CRC 1253 CAMPOS - Catchment as Reactors: Metabolism of Pollutants on the Catchment Scale
CAMPOS is a new Collaborative Research Center (CRC) for long-term multidisciplinary research starting in January 2017.
Diffuse pollution of soils, surface waters, and ground-water by a multitude of anthropogenic organic and inorganic compounds is a growing global concern. Despite decades of pollutant research, serious knowledge gaps exist concerning the fate and behavior of these pollutants on the landscape scale and their impact on water quality, ecology, and human health.
The overall aims of the CRC are:
1. to identify landscape elements controling storage, biogeochemical transformation, or elimination of pollutants,
2. to identify the respective processes and their dynamics responsible for relevant pollutant trans-formations in environmental compartments,
3. to develop a new modeling framework to simulate and predict reactive transport and pollutant behavior on the landscape scale.
Research Focus & Structure
In eight collaborative projects we intend to close the gap between relevant processes identified in the laboratory and mechanisms of mass transfer and metabolic trans-formations on the landscape scale.
Our research addresses pollutant turnover and reactive zones within the most relevant landscape elements and compartments aligned along the reversed water flow from rivers as integrators of pollutant fluxes in landscapes (project P1), nested and contrasting low-order sub-catchments including the groundwater/ surface-water interface (P2), hillslopes and floodplains (P3-P4), the underlying fractured/karstic aquifer system (P5), and finally soils (P6). Within these compartments, we will identify and quantify the most relevant transport and transformation proces-ses, i.e. biodegradation in biofilms (P1), turnover at steep redox gradients (P2-P4), diffusion-controlled slow turnover in the rock matrix (P5), and limitations of pollutant turnover in soil compartments (P6). We develop a stochastic modeling framework (P7-P8) addressing the conceptual and parametric uncertainty of reactive transport on the catchment scale in the interpretation of the monitoring data, in predicting the development of water quality, and in designing experiments to reduce uncertainty. Supporting projects of CAMPOS provided laboratory analysis and maintenance of field sites (Z1), central modeling support (Z2), and data infrastructure (INF).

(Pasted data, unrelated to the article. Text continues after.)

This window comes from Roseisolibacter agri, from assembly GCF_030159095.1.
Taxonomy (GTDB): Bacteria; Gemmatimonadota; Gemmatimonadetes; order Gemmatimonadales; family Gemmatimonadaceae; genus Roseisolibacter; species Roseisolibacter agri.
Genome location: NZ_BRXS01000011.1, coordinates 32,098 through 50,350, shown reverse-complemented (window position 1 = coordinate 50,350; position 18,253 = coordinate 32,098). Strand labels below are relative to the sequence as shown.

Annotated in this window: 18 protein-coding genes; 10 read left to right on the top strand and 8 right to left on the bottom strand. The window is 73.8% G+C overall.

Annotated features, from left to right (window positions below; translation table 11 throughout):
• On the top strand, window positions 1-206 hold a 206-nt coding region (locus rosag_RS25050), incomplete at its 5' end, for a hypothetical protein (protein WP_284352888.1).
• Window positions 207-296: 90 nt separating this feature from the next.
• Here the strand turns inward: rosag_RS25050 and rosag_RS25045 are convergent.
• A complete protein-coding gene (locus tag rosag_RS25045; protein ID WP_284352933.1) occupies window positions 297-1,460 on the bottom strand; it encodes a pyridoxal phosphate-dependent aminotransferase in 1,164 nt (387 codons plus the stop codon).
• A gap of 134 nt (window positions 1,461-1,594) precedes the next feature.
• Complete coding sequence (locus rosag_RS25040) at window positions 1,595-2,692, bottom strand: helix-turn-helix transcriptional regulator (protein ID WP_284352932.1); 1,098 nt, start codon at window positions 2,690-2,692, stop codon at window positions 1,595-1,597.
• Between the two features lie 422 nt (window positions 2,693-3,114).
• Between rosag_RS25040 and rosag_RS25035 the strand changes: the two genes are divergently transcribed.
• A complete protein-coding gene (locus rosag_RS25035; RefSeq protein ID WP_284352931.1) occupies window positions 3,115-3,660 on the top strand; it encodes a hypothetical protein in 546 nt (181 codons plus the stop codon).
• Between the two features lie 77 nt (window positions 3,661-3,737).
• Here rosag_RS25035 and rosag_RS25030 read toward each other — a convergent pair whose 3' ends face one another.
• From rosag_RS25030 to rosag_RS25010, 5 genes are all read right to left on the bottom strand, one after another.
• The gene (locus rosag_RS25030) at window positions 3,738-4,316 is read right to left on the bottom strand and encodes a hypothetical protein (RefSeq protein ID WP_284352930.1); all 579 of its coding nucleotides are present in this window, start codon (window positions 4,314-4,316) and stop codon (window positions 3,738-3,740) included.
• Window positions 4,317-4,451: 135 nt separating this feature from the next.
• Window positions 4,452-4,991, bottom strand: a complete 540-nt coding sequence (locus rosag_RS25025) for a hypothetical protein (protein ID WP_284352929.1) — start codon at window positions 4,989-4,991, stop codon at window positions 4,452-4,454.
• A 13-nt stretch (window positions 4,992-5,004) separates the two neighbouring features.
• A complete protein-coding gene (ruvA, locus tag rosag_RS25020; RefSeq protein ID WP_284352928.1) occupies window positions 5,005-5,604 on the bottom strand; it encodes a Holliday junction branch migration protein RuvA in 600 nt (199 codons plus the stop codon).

Field Sites & Target Compounds
Research focusses on shared study sites in the catchment of River Ammer, a tributary of River Neckar in SW-Germany, in close vicinity to the City of Tübingen. We have selected a set of lead substances, which will be monitored across all field sites, including: nitrate as a major groundwater pollutant, a set of herbicides with widely varying physicochemical properties, persistent organic pollutants, and micropollutants frequently found in rivers such as pharmaceuticals, personal care products and their respective metabolites.
Participating Institutions & Collaborations
Research in CAMPOS builds upon a well-structured collaboration of scientists from diverse backgrounds such as environmental microbiology and chemistry, soil science, and (stochastic) hydrogeology.
The principal Investigators are affiliated to the Universities of Tübingen, Hohenheim, and Stuttgart, as well as to the Helmholtz Centers for Environmental Research in Leipzig (UFZ) and for Environment & Health in Munich (HMGU).
CAMPOS is closely linked to the Research Training Group 1829 "Integrated Hydrosystem Modelling”, a cooperation of the Universities of Tübingen, Stuttgart, and Hohenheim with Canadian partner universities.
CAMPOS is funded by the German Research Foundation (DFG) for four years and may be extended to twelve years in total upon positive evaluation.
Prof. Dr. Peter Grathwohl
Dr. Hermann Rügner